lists  /  announce  owl-users  owl-dev  john-users  john-dev  passwdqc-users  yescrypt  popa3d-users  /  oss-security  kernel-hardening  musl  sabotage  tlsify  passwords  /  crypt-dev  xvendor  /  Bugtraq  Full-Disclosure  linux-kernel  linux-netdev  linux-ext4  linux-hardening  PHC 
Open Source and information security mailing list archives
Hash Suite: Windows password security audit tool. GUI, reports in PDF.
[<prev] [next>] [<thread-prev] [thread-next>] [day] [month] [year] [list]
Date:	Tue, 4 Dec 2007 13:53:29 -0600
From:	Rob Landley <>
To:	Nick Piggin <>
Cc:	Linux Kernel Mailing List <>,,
	Christian Borntraeger <>,
	"Eric W. Biederman" <>,
	Andrew Morton <>,
	Jens Axboe <>
Subject: Re: [patch] rewrite rd

On Tuesday 04 December 2007 03:29:40 Nick Piggin wrote:
> On Tue, Dec 04, 2007 at 01:55:17AM -0600, Rob Landley wrote:
> > On Monday 03 December 2007 22:26:28 Nick Piggin wrote:
> > > There is one slight downside -- direct block device access and
> > > filesystem metadata access goes through an extra copy and gets stored
> > > in RAM twice. However, this downside is only slight, because the real
> > > buffercache of the device is now reclaimable (because we're not playing
> > > crazy games with it), so under memory intensive situations, footprint
> > > should effectively be the same -- maybe even a slight advantage to the
> > > new driver because it can also reclaim buffer heads.
> >
> > For the embedded world, initramfs has pretty much rendered initrd
> > obsolete, and that was the biggest user of the ramdisk code I know of. 
> > Beyond that, loopback mounts give you more flexible transient block
> > devices than ramdisks do.  (In fact, ramdisks are such an amazing pain to
> > use/size/free that if I really needed something like that I'd just make a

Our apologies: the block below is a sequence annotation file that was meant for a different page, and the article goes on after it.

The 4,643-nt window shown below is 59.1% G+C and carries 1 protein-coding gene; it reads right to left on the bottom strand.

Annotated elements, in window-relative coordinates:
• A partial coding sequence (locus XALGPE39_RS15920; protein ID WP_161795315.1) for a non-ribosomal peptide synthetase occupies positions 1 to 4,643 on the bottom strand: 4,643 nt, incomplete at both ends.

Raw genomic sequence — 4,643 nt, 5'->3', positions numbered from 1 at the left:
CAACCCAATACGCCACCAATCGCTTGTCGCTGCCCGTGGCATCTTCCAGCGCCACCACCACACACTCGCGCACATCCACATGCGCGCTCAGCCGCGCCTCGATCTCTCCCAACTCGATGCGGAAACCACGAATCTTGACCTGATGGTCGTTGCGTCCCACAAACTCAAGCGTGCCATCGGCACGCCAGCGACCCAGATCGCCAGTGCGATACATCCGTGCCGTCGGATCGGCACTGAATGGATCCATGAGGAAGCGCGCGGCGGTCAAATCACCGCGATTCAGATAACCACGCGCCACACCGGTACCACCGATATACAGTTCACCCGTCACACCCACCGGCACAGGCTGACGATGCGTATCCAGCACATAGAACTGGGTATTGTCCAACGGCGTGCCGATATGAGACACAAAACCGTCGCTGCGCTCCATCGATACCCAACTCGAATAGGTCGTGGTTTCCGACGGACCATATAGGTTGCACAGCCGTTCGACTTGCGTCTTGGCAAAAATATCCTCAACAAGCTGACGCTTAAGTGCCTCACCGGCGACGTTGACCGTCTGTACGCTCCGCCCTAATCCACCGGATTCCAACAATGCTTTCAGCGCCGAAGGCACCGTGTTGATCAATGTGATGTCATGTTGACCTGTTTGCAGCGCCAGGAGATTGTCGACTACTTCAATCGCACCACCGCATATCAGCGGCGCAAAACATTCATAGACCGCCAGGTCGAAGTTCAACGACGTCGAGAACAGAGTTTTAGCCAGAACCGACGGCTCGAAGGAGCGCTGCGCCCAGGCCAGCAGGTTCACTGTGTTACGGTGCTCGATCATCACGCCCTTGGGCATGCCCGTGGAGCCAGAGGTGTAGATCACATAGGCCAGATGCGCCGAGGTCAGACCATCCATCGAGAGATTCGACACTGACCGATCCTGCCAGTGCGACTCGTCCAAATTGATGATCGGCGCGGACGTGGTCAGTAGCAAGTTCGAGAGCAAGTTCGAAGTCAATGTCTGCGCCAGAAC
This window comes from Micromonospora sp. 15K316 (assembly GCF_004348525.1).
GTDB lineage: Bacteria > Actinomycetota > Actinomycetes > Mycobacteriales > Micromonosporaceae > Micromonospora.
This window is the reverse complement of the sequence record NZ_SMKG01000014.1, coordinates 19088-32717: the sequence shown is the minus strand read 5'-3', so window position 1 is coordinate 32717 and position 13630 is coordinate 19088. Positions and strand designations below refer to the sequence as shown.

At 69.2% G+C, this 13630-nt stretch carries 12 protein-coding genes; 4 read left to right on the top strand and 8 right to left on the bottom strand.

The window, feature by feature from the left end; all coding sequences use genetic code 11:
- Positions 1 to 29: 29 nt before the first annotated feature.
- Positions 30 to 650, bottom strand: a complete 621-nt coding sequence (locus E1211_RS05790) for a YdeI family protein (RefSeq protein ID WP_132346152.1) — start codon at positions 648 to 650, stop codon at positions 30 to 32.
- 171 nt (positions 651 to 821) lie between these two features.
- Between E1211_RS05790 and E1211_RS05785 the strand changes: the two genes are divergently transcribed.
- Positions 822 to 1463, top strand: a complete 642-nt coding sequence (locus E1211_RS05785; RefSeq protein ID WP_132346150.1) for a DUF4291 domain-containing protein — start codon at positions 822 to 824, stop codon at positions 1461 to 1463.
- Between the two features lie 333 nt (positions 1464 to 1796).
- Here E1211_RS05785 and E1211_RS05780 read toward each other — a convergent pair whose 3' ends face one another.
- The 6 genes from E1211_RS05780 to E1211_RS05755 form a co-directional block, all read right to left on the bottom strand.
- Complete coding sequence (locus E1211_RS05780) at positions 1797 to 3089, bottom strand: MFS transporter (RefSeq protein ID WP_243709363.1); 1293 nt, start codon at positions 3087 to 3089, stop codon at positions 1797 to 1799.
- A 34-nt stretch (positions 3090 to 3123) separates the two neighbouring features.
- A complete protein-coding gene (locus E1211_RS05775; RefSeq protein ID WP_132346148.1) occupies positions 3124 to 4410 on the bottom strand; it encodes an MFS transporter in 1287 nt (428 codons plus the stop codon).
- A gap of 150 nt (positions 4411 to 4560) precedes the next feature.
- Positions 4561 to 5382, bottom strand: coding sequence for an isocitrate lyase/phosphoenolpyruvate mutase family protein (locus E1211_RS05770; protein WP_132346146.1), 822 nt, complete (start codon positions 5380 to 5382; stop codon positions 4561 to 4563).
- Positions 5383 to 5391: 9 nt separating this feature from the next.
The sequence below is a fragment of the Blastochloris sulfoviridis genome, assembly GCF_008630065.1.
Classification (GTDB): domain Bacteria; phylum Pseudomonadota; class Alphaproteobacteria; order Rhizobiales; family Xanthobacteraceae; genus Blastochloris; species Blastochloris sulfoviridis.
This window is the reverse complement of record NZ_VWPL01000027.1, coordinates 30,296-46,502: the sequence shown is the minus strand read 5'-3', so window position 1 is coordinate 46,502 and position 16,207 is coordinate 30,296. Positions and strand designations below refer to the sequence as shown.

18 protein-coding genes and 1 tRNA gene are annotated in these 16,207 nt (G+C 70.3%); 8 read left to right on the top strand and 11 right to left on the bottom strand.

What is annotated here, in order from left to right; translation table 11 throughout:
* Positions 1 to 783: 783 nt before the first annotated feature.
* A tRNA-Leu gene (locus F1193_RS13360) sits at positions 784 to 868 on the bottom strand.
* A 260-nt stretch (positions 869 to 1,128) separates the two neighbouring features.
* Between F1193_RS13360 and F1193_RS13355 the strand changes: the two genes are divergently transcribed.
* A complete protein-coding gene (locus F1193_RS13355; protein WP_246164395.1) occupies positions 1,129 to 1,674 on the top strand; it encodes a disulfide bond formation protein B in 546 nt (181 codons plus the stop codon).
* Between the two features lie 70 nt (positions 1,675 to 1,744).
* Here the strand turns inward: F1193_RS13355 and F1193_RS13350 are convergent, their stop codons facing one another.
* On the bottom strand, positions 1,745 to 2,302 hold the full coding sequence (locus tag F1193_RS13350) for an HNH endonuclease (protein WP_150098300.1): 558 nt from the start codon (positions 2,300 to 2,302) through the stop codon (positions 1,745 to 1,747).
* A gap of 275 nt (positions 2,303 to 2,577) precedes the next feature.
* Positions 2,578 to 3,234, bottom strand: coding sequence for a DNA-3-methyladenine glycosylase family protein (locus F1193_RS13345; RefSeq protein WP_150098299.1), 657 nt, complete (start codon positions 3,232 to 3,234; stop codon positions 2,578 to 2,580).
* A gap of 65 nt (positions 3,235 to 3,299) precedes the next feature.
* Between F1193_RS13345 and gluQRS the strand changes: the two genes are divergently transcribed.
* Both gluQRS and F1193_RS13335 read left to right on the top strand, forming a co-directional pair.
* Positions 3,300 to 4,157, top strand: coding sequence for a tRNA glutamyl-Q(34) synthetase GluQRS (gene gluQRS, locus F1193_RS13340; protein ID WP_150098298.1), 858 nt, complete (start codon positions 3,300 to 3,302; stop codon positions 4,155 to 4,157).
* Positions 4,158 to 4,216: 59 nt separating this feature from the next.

> > loopback mount in a ramfs instance.)
> They are, although we could easily hook up a couple more ioctls for them
> now (if anybody is interested).

>From a usability perspective, an ioctl is no substitute for being able to 
resize a device with "dd".  (Or for that matter, make it sparse.)

> The rd driver can potentially be a _lot_ more scalable than the loop
> driver. It's completely lockless in the fastpath and doesn't even dirty any
> cachelines except for the actual destination memory. OK, this is only
> really important for testing purposes (eg. testing scalability of a
> filesystem etc.) But it is one reason why I (personally) want brd...

I wouldn't say not important: The "database in RAM" people will probably love 
you, at least if they insist on using Oracle.  (Filesystem schmilesystem, 
gimme a raw block device and let me implement my own filesystem from 

But I'm not personally likely to care. :)

> > Embedded users who still want a block interface for memory are generally
> > trying to use a cramfs or squashfs image out of ROM or flash, although
> > there are flash-specific filesystems for this and I dunno if they're
> > actually mounting /dev/mem at an offset or something (md?  losetup -o? 
> > Beats me, I haven't tried that myself yet...)
> OK, it would be interesting to hear from anyone using rd for things like
> cramfs.

I'd be interested in that too.  I've heard it proposed a lot but not actually 
seen anyone bother to implement it yet...

"One of my most productive days was throwing away 1000 lines of code."
  - Ken Thompson.
To unsubscribe from this list: send the line "unsubscribe linux-kernel" in
the body of a message to
More majordomo info at
Please read the FAQ at

Powered by blists - more mailing lists